I was born and raised in a city that people longingly refer to as the Venice of the East. At the dawn of my birth, my grandfather gifted me miao (sprout; a combination of wood and earth elements) and ye (shining brightly; a suggestion of fire), to balance out the water in our surroundings.
I grew up aspiring to be a writer of Chinese fiction, but fate sent me to a tropical island, where the syllables of my mother tongue started losing their fullness by the day. I still wrote — albeit in a different language — and busied myself with undertakings that otherwise nourished my soul: guiding visitors on a route along the national monuments, introducing people to the intricacies of reptiles and penguins, cooking in a soup kitchen.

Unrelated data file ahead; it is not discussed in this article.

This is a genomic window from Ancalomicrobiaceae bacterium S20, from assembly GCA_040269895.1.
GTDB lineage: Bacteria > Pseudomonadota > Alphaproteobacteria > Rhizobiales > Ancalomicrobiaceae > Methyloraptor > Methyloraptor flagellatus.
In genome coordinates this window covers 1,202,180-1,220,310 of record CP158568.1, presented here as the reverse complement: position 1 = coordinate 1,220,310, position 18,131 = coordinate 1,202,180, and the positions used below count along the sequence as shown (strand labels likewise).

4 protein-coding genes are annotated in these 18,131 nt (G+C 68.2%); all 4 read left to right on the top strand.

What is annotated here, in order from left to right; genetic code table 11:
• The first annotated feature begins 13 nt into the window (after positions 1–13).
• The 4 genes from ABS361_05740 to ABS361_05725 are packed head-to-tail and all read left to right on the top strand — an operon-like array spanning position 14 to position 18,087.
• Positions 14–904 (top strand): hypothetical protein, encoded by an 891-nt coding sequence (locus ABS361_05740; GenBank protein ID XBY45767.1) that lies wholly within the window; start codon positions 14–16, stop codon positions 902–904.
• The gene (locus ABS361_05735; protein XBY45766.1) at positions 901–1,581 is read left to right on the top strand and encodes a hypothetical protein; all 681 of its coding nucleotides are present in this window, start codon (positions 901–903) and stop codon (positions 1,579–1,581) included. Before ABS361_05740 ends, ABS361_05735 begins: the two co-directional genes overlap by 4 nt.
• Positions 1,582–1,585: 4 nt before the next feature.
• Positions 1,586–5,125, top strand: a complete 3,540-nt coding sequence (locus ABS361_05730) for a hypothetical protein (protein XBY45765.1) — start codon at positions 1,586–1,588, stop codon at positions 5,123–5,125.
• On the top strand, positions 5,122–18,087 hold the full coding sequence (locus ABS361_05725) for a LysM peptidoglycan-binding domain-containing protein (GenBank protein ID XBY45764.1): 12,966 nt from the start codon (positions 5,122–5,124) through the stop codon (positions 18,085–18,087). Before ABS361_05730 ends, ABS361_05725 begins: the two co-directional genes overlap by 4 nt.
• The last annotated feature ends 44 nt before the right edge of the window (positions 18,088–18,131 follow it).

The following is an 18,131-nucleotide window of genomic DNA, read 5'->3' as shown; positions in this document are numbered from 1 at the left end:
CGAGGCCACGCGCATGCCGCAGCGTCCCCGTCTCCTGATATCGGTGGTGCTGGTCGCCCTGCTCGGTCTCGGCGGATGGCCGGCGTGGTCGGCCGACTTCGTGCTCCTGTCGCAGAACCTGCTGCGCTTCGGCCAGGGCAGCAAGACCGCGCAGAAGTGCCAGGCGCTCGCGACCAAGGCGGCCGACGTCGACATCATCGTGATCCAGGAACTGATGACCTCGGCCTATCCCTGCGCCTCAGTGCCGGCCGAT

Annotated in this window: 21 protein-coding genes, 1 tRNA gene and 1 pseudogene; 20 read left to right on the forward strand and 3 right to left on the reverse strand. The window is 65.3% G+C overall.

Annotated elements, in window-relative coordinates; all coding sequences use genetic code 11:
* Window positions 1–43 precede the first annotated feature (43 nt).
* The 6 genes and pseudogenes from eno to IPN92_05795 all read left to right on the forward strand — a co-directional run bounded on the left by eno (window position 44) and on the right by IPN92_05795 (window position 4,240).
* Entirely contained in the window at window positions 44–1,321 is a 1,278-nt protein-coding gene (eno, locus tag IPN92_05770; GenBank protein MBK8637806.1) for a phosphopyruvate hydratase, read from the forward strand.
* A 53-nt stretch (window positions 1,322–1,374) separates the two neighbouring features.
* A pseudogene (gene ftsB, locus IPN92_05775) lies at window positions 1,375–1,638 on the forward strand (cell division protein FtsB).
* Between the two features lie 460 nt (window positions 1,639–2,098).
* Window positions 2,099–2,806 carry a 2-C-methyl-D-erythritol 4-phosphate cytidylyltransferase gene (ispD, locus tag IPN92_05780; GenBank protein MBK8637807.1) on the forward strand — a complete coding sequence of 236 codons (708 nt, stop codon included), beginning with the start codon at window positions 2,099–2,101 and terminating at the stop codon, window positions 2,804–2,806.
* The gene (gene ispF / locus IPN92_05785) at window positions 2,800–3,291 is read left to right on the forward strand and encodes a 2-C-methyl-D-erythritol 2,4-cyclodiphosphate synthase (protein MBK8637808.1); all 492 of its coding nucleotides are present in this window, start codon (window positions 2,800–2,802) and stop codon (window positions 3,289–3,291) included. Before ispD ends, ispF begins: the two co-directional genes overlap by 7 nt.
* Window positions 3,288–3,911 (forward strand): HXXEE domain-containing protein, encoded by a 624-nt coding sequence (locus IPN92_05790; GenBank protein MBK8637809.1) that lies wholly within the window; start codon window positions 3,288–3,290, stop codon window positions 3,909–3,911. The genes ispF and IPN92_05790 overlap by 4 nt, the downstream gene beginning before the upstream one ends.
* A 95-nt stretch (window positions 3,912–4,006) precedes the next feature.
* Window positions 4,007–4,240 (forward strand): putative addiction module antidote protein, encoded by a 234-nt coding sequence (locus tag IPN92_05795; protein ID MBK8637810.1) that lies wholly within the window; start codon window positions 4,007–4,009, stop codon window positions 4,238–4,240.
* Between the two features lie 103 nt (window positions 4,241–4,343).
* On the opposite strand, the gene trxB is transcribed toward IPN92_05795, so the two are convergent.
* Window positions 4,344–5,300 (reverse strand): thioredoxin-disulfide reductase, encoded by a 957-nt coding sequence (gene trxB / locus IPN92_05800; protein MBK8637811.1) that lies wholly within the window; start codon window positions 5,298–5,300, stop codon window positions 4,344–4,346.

Then I moved again, this time across the Pacific, where I became mired in technology for the most unexpected reason: I fell in love. I ended up in a free descent that changed the trajectory of my life forever. After school, I exchanged my labor for a comfortable life for three years, while the reveberations of capitalism chipped away my sense of self.
I quit for self-preservation. Now I do a myriad of things that give me simple pleasures: read and write, research, build circuits, take political education classes, make pottery pieces, among others.
Last updated December 24, 2022.